Tiger Woods put his name atop the leaderboard on Friday in the second round of the Tour Championship in Atlanta but the world’s No. 1 player appeared to have a way of finding trouble at each turn and by the time he’d bogeyed the eighth green — the first time he’d gone backwards in 30 holes on Friday — he was six shots off the lead and struggling to keep his head.
Woods, after all, made his way into the twilight zone at the Ryder Cup earlier this month, when he and Europe’s Graeme McDowell threw away a comfortable five-point lead over one half-hour stretch on the closing day with a losing performance in a play-off that saw both players fall on their backsides.
“Just go with the game plan and play my game and make them putts and if they miss, that’s okay,” said Woods of the Ryder Cup. “I wasn’t trying to win that golf tournament. I was trying to get my points up and see what I could do.”
Making a choice to publicly say he believed he had been guilty of bad behaviour at the time was something he now regrets, but he admitted that keeping it to himself was possibly a mistake. “I haven’t ever said that in my life,” he told a small group of reporters at East Lake. “It was a little bit of playing basketball, trying to not admit you did something wrong when everyone else knows you did it. “But I got called out by the guys, so I knew I did it.”
Woods’ play looked tinged with the approach he took at the Ryder Cup, when his putting was basically non-existent. Instead of hitting sliced approaches, Woods was seen darting down the fairway on wedges, heavily slicing it and even taking an eight at the 15th hole, where he misjudged the bounce on a three-iron after a recovery shot and found water.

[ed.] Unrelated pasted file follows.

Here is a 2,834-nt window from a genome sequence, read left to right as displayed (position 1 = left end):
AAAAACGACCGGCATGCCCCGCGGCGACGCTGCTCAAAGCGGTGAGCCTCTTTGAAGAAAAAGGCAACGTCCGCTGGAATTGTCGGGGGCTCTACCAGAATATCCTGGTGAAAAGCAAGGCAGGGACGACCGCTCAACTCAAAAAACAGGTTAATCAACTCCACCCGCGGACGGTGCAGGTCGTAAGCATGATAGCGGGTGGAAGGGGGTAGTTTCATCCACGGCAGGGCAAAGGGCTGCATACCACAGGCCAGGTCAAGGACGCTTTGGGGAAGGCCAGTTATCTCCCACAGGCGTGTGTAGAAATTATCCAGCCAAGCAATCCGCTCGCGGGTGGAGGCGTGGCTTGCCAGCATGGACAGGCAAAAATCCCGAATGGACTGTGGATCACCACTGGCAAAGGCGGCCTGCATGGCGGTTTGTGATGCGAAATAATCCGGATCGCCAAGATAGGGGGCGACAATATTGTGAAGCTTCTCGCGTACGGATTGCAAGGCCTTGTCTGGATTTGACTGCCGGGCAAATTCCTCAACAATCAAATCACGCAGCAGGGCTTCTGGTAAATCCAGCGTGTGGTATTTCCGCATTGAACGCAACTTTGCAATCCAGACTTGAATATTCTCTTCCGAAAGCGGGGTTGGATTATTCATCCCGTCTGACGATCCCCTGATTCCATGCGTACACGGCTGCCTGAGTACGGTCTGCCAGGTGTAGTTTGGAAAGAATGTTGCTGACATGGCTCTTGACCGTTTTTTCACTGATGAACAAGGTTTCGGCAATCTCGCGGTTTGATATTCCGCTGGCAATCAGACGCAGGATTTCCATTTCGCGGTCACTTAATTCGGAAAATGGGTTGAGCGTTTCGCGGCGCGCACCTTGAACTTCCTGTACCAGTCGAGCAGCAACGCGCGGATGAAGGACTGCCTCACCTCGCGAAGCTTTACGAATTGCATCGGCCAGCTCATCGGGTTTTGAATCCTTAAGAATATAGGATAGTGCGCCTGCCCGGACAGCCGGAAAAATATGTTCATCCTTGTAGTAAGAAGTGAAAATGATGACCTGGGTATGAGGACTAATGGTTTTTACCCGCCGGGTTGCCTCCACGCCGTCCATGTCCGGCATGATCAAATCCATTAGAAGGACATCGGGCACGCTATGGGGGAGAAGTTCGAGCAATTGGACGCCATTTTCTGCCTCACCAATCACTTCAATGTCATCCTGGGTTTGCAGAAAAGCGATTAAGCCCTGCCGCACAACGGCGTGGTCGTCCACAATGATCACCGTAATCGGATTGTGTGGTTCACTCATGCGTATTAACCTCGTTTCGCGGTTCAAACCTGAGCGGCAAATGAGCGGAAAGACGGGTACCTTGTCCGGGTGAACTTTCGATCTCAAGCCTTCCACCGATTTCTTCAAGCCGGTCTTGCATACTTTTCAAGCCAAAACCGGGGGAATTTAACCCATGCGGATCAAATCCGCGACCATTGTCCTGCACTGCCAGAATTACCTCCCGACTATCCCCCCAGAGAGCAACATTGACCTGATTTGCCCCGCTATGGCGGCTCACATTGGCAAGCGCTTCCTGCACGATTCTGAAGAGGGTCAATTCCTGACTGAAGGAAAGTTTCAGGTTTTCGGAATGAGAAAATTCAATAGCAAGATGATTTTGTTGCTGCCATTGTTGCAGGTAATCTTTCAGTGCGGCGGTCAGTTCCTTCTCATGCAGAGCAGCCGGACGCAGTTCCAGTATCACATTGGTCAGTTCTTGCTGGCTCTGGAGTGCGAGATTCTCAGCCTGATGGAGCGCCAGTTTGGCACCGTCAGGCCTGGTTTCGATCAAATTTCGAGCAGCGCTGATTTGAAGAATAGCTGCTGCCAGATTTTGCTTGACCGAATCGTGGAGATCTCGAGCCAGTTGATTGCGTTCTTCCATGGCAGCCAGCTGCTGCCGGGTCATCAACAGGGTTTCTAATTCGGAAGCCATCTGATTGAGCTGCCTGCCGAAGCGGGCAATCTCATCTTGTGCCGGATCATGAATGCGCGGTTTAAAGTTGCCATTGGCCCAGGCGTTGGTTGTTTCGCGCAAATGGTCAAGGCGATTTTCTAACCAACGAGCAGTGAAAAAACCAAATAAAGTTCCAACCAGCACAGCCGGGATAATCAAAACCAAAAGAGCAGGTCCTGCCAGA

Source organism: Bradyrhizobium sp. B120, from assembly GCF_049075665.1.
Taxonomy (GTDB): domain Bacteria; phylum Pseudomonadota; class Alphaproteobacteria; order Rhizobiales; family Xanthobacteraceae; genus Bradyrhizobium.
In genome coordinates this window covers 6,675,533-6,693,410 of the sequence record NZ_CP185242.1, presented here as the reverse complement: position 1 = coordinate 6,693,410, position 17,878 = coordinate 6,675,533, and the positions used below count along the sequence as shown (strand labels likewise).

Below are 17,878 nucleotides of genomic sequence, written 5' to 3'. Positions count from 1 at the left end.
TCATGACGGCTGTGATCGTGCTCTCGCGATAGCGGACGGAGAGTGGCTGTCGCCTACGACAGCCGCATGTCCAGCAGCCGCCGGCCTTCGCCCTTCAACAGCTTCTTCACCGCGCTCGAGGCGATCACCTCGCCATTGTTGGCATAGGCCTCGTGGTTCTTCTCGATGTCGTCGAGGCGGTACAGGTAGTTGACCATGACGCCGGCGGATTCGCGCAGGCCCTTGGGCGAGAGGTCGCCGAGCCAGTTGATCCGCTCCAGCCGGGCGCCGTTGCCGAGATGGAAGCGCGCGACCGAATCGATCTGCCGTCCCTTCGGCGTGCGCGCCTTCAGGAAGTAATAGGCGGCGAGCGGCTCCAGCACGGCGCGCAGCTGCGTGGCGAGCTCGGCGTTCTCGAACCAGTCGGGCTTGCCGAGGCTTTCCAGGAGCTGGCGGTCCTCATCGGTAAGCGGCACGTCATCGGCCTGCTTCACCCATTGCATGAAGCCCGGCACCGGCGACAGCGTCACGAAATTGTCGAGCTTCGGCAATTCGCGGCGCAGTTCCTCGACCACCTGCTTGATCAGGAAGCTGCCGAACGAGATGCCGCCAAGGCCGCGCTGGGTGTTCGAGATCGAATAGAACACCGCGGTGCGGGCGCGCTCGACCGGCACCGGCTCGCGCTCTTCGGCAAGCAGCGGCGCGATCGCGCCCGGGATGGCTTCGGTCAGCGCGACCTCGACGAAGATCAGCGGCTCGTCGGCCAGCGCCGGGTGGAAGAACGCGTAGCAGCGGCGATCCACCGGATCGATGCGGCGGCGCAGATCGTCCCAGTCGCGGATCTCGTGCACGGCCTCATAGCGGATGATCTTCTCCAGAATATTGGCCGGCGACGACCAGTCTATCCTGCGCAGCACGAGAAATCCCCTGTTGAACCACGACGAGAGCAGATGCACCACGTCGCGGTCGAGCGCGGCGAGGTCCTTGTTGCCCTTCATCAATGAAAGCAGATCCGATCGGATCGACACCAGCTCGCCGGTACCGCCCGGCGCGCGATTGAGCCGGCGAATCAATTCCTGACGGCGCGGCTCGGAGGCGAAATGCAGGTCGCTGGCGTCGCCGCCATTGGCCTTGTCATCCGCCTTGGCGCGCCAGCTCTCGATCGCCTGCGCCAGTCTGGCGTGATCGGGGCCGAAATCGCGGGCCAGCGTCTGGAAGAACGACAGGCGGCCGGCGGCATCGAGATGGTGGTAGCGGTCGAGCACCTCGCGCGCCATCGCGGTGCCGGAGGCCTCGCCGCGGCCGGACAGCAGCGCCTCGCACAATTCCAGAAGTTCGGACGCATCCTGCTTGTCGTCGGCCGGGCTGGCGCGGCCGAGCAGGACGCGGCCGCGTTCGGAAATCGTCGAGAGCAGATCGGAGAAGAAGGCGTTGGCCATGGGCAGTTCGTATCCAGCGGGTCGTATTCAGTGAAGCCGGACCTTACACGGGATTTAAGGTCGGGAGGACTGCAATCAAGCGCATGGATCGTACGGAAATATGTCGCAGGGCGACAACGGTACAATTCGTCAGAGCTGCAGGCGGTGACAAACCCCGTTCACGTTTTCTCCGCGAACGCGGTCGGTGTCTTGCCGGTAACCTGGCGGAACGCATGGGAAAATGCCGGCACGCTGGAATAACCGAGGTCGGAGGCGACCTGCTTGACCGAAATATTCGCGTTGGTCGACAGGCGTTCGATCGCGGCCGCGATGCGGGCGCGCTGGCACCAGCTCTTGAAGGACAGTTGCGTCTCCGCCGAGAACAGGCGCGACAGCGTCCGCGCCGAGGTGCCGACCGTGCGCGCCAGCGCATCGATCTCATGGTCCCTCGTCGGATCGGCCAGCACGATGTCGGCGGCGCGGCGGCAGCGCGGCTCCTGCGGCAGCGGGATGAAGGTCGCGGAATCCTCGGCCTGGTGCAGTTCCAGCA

McDowell also appears to have used the Ryder Cup as a springboard for a more aggressive stance that paid dividends for him when he three-putted from outside 15 feet at the 13th hole to start his run. In his own words, the Frenchman “smacked me” with his three-putt but he rode his break back up the middle of the back nine to take a share of the lead with a birdie at the 17th.
The pair’s contrasting ways of approach and the accuracy of Woods and Rickie Fowler, who carded a two-under-par 69, both reflected what was a very different sort of course set-up on Friday than for Thursday, when the traditional Sunday elimination cut was applied, even though tournament leader Bubba Watson crashed out in the first round and no one could finish lower than six over par.
The media attention on the Tour Championship provided Fowler with a glimpse of the pressure that will be on him going into the next year’s major championships. “It’s going to be really tough,” Fowler said, “but you know I’ve got a lot of confidence in my game going into this year and last year.”
Woods is taking a different approach to the upcoming majors. When asked about his momentum in the buildup to the British Open this summer, which saw him make the cut but flounder at Carnoustie, Woods said he had not worked as hard in the winter as he did in years gone by, and would not undertake what could be a more demanding winter preparation regime next year.
“When I won the Masters in 1997 and 2000, it was a special time,” he said. “I got in my sleep right after the tournament. I would get up at 7:30, 8 a.m. to get at work at the range.
“You don’t necessarily need to get the same level of work every winter,” he said. “I certainly wouldn’t take anything off, but there’s no scenario where I would get that mental energy drain.”
Something that has evidently begun.